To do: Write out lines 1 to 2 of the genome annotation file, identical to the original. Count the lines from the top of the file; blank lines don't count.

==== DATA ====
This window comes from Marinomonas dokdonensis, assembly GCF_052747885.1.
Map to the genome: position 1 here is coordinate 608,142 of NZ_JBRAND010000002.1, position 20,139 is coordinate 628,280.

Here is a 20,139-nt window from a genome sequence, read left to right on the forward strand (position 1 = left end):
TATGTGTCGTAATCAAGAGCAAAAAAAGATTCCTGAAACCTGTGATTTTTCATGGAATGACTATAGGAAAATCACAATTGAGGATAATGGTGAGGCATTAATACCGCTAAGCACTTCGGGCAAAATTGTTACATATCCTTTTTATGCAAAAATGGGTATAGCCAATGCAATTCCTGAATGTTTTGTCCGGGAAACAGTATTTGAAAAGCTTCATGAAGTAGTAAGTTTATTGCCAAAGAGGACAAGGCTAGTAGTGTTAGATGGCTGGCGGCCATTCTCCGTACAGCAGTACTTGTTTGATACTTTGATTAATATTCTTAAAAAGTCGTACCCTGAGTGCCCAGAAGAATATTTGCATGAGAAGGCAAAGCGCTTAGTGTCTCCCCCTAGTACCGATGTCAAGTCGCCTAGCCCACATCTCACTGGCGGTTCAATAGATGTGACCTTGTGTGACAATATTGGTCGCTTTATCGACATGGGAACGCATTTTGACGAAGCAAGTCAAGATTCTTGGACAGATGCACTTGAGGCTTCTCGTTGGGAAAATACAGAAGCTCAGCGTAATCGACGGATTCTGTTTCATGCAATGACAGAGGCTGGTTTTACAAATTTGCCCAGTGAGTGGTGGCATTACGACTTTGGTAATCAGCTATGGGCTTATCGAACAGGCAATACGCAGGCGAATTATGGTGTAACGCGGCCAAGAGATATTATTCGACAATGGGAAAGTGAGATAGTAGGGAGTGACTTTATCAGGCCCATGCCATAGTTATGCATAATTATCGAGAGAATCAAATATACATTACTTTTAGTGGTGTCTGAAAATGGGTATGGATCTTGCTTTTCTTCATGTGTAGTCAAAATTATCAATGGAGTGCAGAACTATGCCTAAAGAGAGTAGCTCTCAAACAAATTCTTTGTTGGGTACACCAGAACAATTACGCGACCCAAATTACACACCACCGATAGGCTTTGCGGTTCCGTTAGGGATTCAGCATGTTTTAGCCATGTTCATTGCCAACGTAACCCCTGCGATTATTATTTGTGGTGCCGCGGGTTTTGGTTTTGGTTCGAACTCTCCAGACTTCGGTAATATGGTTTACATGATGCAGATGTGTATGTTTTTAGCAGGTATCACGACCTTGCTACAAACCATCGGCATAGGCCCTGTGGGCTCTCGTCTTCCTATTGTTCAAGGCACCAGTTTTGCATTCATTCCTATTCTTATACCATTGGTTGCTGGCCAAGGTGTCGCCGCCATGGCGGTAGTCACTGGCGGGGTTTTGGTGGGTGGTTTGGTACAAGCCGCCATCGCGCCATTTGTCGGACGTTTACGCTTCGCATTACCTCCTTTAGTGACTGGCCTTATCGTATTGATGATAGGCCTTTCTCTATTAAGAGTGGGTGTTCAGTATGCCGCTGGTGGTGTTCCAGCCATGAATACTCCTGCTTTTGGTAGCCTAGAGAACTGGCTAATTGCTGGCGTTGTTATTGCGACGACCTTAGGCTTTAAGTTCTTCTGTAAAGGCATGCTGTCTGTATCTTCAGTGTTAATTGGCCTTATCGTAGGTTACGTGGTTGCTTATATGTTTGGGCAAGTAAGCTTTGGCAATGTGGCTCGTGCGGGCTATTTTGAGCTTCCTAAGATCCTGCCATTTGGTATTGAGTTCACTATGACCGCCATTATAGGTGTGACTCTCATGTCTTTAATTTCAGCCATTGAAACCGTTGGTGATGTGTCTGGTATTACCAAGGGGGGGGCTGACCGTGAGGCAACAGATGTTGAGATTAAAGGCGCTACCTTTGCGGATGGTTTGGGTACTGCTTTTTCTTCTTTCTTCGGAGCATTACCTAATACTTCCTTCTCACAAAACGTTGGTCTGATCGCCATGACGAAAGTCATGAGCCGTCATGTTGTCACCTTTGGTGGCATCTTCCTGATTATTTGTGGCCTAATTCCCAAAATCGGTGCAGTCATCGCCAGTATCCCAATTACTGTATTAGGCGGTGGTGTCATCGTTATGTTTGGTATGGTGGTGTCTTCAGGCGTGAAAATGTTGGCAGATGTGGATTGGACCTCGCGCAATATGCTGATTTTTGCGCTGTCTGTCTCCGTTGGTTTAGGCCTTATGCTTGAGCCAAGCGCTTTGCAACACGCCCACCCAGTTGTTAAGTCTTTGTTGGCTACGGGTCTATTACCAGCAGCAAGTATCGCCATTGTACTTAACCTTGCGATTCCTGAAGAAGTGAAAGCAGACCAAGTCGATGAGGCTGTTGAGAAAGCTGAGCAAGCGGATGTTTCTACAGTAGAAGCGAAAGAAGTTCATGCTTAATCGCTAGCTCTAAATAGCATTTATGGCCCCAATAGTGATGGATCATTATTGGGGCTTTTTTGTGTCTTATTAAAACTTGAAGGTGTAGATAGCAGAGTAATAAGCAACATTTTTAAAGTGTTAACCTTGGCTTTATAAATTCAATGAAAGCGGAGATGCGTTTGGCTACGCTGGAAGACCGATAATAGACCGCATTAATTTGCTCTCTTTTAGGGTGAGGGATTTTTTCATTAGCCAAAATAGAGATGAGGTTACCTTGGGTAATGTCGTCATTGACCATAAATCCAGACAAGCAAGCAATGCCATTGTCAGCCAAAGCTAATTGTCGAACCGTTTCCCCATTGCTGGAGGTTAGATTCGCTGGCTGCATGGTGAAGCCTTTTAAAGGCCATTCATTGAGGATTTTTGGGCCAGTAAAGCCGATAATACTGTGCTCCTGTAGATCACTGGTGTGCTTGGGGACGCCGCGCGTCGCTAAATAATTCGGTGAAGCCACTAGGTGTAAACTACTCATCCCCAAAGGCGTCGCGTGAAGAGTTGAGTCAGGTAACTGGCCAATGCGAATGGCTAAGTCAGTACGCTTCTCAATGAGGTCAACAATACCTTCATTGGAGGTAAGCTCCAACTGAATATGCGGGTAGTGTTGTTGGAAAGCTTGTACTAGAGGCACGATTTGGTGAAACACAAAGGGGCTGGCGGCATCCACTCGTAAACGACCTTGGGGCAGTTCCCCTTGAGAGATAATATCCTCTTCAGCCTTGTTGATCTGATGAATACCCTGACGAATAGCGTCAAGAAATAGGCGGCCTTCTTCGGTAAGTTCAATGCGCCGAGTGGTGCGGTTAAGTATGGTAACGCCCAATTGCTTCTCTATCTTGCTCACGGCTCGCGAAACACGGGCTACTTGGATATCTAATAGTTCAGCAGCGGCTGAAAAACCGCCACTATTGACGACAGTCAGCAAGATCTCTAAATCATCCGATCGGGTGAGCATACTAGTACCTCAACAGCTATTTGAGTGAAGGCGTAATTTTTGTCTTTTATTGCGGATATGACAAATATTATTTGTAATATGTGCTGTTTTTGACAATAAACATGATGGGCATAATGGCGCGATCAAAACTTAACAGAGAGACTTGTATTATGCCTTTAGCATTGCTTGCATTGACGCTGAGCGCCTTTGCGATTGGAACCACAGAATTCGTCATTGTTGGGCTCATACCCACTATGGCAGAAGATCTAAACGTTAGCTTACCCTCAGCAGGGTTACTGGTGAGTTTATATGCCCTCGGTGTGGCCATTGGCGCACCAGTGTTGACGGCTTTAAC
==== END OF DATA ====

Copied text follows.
This window comes from Marinomonas dokdonensis, assembly GCF_052747885.1.
Map to the genome: position 1 here is coordinate 608,142 of NZ_JBRAND010000002.1, position 20,139 is coordinate 628,280.